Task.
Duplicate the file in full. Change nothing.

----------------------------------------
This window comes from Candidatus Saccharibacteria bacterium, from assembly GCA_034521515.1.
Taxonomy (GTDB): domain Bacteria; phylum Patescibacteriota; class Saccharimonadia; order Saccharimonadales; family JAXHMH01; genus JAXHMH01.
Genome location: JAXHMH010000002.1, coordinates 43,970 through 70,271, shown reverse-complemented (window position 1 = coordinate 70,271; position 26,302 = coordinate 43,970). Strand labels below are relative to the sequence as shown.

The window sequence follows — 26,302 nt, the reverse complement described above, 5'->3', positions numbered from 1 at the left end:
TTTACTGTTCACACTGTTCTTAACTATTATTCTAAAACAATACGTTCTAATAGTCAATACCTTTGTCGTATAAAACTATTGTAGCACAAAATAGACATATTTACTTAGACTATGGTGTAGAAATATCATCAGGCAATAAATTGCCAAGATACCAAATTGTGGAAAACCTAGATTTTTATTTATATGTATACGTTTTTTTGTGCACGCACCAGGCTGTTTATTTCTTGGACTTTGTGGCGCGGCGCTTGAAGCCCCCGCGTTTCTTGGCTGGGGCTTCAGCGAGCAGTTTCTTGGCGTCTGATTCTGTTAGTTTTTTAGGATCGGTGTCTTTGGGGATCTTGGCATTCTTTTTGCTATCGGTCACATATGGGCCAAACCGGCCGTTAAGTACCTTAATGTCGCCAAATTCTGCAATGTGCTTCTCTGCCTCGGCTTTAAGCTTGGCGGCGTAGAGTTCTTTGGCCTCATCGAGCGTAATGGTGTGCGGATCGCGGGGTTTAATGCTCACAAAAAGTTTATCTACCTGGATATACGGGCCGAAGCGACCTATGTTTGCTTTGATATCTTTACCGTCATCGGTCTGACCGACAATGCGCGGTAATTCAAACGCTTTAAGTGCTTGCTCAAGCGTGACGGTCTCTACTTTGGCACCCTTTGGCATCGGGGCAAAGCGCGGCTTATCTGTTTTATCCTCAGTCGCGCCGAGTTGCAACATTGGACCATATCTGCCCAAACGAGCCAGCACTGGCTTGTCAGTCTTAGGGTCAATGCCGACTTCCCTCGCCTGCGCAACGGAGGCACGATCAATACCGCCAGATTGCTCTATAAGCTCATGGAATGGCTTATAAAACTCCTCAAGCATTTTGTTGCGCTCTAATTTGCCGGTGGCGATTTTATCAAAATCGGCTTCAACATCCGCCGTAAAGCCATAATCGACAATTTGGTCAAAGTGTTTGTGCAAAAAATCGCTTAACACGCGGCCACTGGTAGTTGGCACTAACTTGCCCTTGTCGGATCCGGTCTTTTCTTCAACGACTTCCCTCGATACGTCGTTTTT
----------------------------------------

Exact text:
This window comes from Candidatus Saccharibacteria bacterium, from assembly GCA_034521515.1.
Taxonomy (GTDB): domain Bacteria; phylum Patescibacteriota; class Saccharimonadia; order Saccharimonadales; family JAXHMH01; genus JAXHMH01.
Genome location: JAXHMH010000002.1, coordinates 43,970 through 70,271, shown reverse-complemented (window position 1 = coordinate 70,271; position 26,302 = coordinate 43,970). Strand labels below are relative to the sequence as shown.

The window sequence follows — 26,302 nt, the reverse complement described above, 5'->3', positions numbered from 1 at the left end:
TTTACTGTTCACACTGTTCTTAACTATTATTCTAAAACAATACGTTCTAATAGTCAATACCTTTGTCGTATAAAACTATTGTAGCACAAAATAGACATATTTACTTAGACTATGGTGTAGAAATATCATCAGGCAATAAATTGCCAAGATACCAAATTGTGGAAAACCTAGATTTTTATTTATATGTATACGTTTTTTTGTGCACGCACCAGGCTGTTTATTTCTTGGACTTTGTGGCGCGGCGCTTGAAGCCCCCGCGTTTCTTGGCTGGGGCTTCAGCGAGCAGTTTCTTGGCGTCTGATTCTGTTAGTTTTTTAGGATCGGTGTCTTTGGGGATCTTGGCATTCTTTTTGCTATCGGTCACATATGGGCCAAACCGGCCGTTAAGTACCTTAATGTCGCCAAATTCTGCAATGTGCTTCTCTGCCTCGGCTTTAAGCTTGGCGGCGTAGAGTTCTTTGGCCTCATCGAGCGTAATGGTGTGCGGATCGCGGGGTTTAATGCTCACAAAAAGTTTATCTACCTGGATATACGGGCCGAAGCGACCTATGTTTGCTTTGATATCTTTACCGTCATCGGTCTGACCGACAATGCGCGGTAATTCAAACGCTTTAAGTGCTTGCTCAAGCGTGACGGTCTCTACTTTGGCACCCTTTGGCATCGGGGCAAAGCGCGGCTTATCTGTTTTATCCTCAGTCGCGCCGAGTTGCAACATTGGACCATATCTGCCCAAACGAGCCAGCACTGGCTTGTCAGTCTTAGGGTCAATGCCGACTTCCCTCGCCTGCGCAACGGAGGCACGATCAATACCGCCAGATTGCTCTATAAGCTCATGGAATGGCTTATAAAACTCCTCAAGCATTTTGTTGCGCTCTAATTTGCCGGTGGCGATTTTATCAAAATCGGCTTCAACATCCGCCGTAAAGCCATAATCGACAATTTGGTCAAAGTGTTTGTGCAAAAAATCGCTTAACACGCGGCCACTGGTAGTTGGCACTAACTTGCCCTTGTCGGATCCGGTCTTTTCTTCAACGACTTCCCTCGATACGTCGTTTTT